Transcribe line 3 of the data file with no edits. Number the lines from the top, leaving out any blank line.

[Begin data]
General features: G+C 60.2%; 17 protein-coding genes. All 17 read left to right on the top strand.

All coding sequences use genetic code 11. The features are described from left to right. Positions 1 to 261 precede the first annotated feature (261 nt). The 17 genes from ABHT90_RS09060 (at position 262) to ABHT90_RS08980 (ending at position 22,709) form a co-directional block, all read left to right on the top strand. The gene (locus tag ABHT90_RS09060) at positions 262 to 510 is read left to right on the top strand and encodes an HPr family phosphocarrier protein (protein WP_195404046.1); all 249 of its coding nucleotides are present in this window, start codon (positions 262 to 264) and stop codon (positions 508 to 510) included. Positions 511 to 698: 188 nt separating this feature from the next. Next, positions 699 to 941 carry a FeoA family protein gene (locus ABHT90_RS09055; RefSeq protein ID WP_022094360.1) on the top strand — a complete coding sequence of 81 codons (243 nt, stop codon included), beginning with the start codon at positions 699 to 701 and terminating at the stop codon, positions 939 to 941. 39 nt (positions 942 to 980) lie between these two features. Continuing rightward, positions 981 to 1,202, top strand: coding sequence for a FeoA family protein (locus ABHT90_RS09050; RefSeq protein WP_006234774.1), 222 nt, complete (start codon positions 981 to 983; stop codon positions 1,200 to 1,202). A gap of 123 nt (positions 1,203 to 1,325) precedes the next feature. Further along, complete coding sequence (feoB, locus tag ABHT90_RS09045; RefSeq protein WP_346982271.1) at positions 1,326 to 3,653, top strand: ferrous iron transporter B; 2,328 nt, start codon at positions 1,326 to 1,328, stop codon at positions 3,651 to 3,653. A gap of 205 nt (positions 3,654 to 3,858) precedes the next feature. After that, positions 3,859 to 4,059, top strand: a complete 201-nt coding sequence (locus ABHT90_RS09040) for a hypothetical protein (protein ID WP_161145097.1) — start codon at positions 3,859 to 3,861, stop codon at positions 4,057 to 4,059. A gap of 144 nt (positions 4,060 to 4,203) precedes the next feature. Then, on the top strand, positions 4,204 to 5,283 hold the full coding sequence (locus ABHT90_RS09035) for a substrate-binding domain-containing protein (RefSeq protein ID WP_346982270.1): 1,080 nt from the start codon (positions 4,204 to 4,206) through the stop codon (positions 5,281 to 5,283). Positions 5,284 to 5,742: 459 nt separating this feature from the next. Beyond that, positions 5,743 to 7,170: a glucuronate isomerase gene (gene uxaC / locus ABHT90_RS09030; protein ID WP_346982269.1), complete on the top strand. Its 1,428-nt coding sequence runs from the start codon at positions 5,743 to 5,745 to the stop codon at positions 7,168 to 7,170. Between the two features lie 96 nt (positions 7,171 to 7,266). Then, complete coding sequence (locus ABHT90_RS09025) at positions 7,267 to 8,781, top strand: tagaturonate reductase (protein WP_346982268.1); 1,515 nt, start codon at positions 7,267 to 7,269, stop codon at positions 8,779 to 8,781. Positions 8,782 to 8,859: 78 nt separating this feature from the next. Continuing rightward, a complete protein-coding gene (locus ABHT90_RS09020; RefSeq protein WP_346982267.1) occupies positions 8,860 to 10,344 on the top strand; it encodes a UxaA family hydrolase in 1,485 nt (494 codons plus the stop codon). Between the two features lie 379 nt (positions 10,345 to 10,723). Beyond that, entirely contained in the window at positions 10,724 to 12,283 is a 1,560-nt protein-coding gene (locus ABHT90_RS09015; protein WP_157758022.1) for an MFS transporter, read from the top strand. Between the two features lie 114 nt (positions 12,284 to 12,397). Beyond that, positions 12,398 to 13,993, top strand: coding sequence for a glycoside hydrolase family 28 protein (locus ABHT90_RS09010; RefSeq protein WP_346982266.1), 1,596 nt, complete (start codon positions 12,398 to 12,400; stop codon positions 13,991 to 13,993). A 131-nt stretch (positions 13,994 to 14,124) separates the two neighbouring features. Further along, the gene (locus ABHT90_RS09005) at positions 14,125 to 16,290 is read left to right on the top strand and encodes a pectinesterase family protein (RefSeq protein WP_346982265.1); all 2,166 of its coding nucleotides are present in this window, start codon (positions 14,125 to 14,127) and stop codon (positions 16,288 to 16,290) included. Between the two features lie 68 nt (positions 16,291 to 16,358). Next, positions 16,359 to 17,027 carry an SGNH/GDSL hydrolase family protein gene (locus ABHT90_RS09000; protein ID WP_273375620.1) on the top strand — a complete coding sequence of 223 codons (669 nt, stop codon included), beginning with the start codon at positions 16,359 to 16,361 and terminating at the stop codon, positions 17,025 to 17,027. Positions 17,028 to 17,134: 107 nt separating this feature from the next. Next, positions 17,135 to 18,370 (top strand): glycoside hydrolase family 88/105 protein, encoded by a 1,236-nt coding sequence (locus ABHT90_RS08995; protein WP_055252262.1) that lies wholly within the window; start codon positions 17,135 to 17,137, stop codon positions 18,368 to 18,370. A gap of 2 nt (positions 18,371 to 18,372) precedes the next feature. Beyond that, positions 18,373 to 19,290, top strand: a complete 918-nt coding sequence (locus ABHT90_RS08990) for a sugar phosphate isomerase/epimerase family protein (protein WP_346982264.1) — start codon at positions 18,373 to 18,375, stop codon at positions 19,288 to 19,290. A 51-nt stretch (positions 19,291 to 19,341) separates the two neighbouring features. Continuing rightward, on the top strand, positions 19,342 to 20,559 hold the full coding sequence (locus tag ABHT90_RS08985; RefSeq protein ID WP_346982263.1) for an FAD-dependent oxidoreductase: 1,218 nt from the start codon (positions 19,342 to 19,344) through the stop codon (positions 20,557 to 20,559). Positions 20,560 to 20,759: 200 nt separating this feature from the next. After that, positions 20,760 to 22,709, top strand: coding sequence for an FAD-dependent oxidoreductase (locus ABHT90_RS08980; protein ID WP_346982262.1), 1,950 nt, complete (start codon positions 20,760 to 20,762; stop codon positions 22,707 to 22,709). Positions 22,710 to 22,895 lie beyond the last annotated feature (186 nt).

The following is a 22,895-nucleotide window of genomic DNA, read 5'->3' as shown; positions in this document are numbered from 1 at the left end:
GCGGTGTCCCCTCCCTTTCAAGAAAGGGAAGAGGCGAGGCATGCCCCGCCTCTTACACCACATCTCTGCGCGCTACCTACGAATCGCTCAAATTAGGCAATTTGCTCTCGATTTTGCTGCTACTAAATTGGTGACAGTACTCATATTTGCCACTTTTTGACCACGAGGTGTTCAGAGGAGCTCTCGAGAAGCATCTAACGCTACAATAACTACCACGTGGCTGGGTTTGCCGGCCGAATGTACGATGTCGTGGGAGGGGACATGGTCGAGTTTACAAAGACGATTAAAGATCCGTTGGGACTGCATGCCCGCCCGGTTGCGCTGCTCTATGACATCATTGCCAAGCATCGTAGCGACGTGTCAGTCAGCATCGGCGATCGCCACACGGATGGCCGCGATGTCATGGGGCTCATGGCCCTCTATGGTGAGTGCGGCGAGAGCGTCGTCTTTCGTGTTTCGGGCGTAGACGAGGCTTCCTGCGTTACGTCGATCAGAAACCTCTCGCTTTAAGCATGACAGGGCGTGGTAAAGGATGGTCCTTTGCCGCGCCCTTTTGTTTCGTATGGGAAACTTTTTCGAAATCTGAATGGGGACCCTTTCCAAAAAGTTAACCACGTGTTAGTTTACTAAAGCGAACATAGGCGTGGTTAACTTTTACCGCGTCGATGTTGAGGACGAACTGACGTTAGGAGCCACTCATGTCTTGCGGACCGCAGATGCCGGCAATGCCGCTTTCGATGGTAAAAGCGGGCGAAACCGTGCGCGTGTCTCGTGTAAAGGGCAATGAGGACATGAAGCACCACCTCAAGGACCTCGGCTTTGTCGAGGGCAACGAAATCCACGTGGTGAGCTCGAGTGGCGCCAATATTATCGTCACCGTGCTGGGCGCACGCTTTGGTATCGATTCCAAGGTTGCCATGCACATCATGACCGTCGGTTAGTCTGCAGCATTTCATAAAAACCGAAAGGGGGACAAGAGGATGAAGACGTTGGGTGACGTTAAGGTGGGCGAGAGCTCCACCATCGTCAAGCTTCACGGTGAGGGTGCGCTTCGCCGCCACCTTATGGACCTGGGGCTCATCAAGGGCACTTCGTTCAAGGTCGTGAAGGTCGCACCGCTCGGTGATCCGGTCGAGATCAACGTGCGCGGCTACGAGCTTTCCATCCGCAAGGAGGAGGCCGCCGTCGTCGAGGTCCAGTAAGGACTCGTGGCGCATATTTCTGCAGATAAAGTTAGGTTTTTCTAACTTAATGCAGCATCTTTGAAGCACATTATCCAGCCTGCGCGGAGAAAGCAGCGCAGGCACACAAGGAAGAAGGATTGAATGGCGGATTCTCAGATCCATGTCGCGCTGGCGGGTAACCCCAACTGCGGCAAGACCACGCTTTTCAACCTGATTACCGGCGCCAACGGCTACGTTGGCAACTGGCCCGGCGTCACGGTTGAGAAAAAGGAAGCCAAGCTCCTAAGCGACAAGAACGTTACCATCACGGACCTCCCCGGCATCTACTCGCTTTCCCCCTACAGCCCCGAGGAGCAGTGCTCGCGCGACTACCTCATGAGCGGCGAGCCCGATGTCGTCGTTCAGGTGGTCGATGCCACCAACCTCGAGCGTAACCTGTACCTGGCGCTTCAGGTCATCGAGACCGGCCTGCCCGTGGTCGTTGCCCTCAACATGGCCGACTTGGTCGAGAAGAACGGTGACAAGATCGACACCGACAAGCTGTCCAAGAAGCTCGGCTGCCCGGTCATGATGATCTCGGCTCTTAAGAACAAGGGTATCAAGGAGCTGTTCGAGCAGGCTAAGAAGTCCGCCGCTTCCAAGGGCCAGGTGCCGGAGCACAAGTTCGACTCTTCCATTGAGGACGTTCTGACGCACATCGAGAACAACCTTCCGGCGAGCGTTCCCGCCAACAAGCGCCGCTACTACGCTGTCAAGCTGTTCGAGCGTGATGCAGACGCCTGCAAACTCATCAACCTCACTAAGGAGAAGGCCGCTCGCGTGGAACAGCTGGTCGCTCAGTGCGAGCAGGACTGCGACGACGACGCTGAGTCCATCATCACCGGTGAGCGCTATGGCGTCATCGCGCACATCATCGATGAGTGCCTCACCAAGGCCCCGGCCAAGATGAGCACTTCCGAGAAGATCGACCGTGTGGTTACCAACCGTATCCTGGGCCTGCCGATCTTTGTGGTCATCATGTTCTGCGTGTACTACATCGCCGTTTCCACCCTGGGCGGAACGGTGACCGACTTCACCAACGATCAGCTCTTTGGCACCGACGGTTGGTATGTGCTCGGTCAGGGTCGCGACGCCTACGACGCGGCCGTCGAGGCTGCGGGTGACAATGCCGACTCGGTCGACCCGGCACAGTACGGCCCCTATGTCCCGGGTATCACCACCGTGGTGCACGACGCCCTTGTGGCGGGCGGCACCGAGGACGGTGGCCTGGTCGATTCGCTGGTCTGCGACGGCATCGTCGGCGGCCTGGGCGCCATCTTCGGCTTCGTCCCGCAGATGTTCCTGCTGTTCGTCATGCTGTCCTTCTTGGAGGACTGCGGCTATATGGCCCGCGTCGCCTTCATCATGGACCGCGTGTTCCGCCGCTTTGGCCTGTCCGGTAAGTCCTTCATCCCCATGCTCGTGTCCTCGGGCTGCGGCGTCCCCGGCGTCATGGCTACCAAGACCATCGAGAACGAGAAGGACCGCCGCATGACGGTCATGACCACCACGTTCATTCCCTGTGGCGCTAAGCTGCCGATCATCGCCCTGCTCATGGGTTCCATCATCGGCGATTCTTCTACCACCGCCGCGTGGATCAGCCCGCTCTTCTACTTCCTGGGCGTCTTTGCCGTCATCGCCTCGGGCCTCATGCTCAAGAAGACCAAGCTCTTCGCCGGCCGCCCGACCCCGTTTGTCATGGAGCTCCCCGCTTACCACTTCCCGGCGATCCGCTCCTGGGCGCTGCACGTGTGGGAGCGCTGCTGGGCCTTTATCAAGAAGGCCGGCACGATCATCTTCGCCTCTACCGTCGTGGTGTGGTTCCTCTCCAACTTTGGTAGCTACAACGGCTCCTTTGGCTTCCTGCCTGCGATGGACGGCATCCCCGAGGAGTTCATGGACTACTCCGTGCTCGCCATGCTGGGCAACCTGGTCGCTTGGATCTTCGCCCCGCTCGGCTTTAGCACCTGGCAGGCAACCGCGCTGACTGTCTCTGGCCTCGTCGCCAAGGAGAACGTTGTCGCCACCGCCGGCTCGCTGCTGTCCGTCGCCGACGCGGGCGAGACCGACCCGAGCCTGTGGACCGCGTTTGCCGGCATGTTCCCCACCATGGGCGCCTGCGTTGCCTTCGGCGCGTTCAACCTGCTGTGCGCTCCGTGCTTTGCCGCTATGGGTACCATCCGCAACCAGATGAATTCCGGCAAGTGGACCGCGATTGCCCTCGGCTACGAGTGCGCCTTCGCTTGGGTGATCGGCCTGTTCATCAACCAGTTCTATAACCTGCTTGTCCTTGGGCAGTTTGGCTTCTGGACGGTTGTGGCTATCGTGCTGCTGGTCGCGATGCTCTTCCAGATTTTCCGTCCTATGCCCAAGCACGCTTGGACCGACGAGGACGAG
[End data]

The following is a 22,895-nucleotide window of genomic DNA, read 5'->3' as shown; positions in this document are numbered from 1 at the left end: